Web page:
As a Canadian, especially one thinking of purchasing a vehicle, you may have heard about the uncertainty surrounding NAFTA agreements involving Canada and the United States. With no end in sight and no solid deal on the table, the potential threat of auto import taxes and tariffs is real.
There are three key considerations to think about when it comes to the automotive industry and the NAFTA agreement:
1. How tariffs will affect vehicle buyers
2. How tariffs will affect dealerships and manufacturers
3. The potential impact of changing a significant trade industry
How Will This Affect Buyers?
The risks of not reaching a deal or reaching an undesirable one are especially high. While unfortunate, many OEMs (original equipment manufacturers, such as vehicle brands) pass on increased costs of distribution and production chains to buyers. This could mean that buyers will see increased prices for both new and used vehicles. The increase starts at the point of the new vehicle purchase and is carried on throughout its life.
To avoid the possible increases in price, shoppers are rushing to purchase sooner rather than later. Those who are on the fence or potentially looking to upgrade or purchase a new vehicle should consider making their purchase decision before the impact of potential tariffs and fees becomes reality and costs increase. If you fall into this category, you can browse our inventory today.
How Does This Affect Dealers and Manufacturers?
Manufacturers and dealerships are more closely tied together than we often think. If the costs of manufacturing increase, vehicle prices will likely increase. If prices increase, demand may decrease. If there is less demand, there may be less overall need for vehicles and parts, which would mean fewer jobs required to produce and higher costs to do so. While these concepts are no guarantee, they are serious concerns for both dealers and manufacturers alike.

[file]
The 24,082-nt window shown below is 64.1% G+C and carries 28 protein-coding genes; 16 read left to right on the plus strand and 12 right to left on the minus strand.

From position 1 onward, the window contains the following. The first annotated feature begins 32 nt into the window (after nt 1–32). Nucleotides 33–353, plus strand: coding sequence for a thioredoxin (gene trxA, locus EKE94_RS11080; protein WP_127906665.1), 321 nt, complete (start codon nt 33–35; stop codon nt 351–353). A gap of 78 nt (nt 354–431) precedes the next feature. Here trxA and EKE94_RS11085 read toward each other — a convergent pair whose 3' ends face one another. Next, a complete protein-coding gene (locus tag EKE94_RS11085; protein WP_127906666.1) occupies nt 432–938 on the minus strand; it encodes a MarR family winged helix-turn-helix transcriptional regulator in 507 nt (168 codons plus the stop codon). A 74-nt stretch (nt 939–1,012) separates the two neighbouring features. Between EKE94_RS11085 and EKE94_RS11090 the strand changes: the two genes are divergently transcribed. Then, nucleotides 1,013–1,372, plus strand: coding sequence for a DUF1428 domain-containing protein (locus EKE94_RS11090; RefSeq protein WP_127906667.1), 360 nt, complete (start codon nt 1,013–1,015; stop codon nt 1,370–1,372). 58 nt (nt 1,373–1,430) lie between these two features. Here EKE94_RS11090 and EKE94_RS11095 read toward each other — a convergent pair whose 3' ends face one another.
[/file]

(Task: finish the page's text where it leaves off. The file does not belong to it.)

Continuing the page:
What we do know in regards to NAFTA changes is that there is the potential for president Trump to pull out of a three-way deal with Canada and Mexico if our government doesn’t agree to certain points. If this happens, this is when we would start to see the true impact of the chain above.
Trade Industry Considerations
Trade, as it pertains to automotive, is a large industry around the world. When it comes to Canada and the US, the stakes are high. CADA, the Canadian Automobile Dealers Association, cites that over 80% of parts and manufacturing is exported to the US, and the total price is over $150 billion dollars. Putting tariffs on vehicle manufacturing and parts could inhibit trade, reduce demand, and reduce job opportunities. NAFTA agreements have long been consistent, and this potential for change is not something that should be taken lightly.
CADA and pillars throughout the automotive industry are encouraging individuals and businesses alike to reach out to members of parliament to encourage the Canadian government to reach a deal. We encourage our dealer counterparts and everyone involved in the chain of distribution to reach out to their local MPs to shift their focus to an area that truly needs it.